Ford is one of the most interesting players in the draft as a catcher with an above-average run tool and the ability to play any position on the field, including center field. The Brewers have been linked to Ford and would love to add the athletic backstop with the lightning fast bat to their farm system should he fall to them at No. 15.
16. Marlins — Will Taylor, OF, Dutch Fork High (Irmo, S.C.)
Reports have indicated it will take a lot to pry Taylor from a dual commitment to play football and baseball at Clemson in the 2021-22 school year, but here, Miami is going to count on being able to sign him away from the Tigers. He’s one of the most athletic players in this year’s draft with one of the best run tools and the ability to develop some more power with more development.
17. Reds — Bubba Chandler, RHP/SS, North Oconee High (Bogart, Ga.)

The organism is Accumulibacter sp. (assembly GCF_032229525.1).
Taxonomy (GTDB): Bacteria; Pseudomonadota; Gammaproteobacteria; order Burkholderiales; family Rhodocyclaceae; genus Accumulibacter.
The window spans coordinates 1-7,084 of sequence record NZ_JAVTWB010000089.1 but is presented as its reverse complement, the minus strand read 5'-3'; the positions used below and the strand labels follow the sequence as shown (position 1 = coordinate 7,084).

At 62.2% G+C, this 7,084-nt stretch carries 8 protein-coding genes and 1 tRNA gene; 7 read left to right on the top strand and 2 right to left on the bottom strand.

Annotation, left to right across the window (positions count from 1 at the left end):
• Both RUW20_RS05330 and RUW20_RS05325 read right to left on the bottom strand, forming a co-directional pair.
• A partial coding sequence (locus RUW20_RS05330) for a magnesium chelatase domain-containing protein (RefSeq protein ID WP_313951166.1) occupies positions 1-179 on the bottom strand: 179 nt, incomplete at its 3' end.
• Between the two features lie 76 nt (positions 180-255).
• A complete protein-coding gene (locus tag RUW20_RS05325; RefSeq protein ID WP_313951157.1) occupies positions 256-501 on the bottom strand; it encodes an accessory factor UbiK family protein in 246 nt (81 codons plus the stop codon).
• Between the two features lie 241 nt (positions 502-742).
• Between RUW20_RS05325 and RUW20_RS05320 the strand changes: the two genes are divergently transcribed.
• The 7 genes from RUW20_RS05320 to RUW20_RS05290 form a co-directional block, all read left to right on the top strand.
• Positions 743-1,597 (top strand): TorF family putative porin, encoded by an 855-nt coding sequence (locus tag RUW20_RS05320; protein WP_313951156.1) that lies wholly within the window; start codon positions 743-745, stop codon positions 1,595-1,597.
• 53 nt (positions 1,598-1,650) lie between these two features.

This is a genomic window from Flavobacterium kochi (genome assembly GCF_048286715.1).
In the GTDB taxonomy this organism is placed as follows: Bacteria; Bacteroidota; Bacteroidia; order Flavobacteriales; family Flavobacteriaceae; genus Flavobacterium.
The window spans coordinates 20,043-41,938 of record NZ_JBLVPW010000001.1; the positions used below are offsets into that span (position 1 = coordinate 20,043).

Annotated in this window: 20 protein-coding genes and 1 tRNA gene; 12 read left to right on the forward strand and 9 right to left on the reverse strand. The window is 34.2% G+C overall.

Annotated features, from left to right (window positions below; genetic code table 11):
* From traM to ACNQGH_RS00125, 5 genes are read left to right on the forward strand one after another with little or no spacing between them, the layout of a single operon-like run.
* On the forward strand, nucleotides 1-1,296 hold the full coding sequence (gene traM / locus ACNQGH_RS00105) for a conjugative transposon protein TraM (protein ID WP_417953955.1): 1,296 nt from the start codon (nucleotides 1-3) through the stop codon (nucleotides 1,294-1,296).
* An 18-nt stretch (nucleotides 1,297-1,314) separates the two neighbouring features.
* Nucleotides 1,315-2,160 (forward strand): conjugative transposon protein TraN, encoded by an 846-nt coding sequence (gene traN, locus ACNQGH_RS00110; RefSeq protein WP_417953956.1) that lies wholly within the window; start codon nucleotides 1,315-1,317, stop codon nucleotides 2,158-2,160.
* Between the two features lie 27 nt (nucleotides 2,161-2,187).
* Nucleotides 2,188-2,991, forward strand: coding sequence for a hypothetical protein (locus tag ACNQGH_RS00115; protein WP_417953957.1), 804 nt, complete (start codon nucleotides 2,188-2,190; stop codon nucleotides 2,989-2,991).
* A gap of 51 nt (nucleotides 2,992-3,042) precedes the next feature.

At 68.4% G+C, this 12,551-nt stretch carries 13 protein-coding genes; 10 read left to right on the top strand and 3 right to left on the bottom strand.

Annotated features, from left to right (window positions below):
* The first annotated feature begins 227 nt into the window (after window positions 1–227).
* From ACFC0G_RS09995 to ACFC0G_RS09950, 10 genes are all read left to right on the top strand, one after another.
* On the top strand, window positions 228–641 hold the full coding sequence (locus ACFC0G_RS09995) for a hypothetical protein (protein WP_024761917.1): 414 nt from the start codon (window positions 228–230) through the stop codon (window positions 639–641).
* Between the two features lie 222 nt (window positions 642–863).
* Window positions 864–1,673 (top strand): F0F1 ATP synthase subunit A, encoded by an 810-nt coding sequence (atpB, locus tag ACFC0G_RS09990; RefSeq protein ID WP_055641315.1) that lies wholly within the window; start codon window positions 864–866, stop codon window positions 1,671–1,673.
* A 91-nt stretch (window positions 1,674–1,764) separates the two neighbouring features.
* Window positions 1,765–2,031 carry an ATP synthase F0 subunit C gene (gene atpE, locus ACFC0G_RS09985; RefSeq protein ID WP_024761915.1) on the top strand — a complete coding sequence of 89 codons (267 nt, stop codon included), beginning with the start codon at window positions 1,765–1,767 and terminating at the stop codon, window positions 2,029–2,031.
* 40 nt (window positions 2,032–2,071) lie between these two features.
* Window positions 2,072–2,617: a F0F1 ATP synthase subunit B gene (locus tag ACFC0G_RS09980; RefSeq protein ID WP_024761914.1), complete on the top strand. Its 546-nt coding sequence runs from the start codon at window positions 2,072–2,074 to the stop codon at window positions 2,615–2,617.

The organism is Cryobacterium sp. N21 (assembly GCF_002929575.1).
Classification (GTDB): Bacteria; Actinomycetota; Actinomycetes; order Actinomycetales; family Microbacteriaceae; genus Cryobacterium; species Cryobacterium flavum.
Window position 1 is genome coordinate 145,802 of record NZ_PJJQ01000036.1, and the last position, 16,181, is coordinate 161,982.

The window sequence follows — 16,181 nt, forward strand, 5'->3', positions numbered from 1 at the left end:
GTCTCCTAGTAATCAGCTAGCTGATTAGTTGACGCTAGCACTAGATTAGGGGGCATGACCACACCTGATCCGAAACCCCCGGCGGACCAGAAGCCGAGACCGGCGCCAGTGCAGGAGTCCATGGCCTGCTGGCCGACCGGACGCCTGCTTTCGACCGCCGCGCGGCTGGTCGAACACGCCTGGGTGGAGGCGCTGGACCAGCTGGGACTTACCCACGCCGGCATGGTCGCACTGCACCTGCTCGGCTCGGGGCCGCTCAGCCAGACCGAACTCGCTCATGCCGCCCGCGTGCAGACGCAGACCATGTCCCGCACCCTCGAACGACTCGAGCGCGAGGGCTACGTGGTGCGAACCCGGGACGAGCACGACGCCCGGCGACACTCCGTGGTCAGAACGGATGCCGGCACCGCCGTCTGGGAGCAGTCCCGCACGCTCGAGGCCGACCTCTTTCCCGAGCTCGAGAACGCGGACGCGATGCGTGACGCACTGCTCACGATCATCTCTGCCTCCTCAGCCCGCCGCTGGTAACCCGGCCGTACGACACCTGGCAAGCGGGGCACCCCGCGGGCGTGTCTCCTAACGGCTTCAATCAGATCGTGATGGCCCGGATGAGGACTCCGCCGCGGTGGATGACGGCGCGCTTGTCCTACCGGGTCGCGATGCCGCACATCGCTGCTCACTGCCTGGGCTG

The Reds have loved picking dual-threat talents in previous years, with Michael Lorenzen showing off his prowess with the bat as a bonus to his pitching skills and Hunter Greene getting the chance to bat before focusing full-time on pitching. Cincinnati will try the experiment out again with Chandler here, looking to see if the tooled-out shortstop makes more of a statement with the bat or if his lights-out fastball/curveball combo forces the team to look more at his arm.
18. Cardinals — Will Bednar, RHP, Mississippi State
After a dazzling outing in the final game of the College World Series to help deliver his team the win, Bednar is certainly going to be continuing his rise up prospect rankings. The Cardinals have been linked to several college arms and Bednar with his plus command and standout array of pitches would fit the team’s desire in this draft nicely.